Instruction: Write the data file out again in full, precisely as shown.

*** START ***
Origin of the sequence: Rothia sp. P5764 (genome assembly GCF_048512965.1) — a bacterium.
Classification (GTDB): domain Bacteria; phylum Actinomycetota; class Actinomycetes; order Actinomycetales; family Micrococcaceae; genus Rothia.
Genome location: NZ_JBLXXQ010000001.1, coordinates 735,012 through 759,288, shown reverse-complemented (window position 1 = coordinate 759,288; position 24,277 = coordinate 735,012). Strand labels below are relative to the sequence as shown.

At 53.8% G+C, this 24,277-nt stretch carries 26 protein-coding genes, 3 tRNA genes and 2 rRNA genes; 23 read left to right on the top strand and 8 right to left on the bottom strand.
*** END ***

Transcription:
Origin of the sequence: Rothia sp. P5764 (genome assembly GCF_048512965.1) — a bacterium.
Classification (GTDB): domain Bacteria; phylum Actinomycetota; class Actinomycetes; order Actinomycetales; family Micrococcaceae; genus Rothia.
Genome location: NZ_JBLXXQ010000001.1, coordinates 735,012 through 759,288, shown reverse-complemented (window position 1 = coordinate 759,288; position 24,277 = coordinate 735,012). Strand labels below are relative to the sequence as shown.

At 53.8% G+C, this 24,277-nt stretch carries 26 protein-coding genes, 3 tRNA genes and 2 rRNA genes; 23 read left to right on the top strand and 8 right to left on the bottom strand.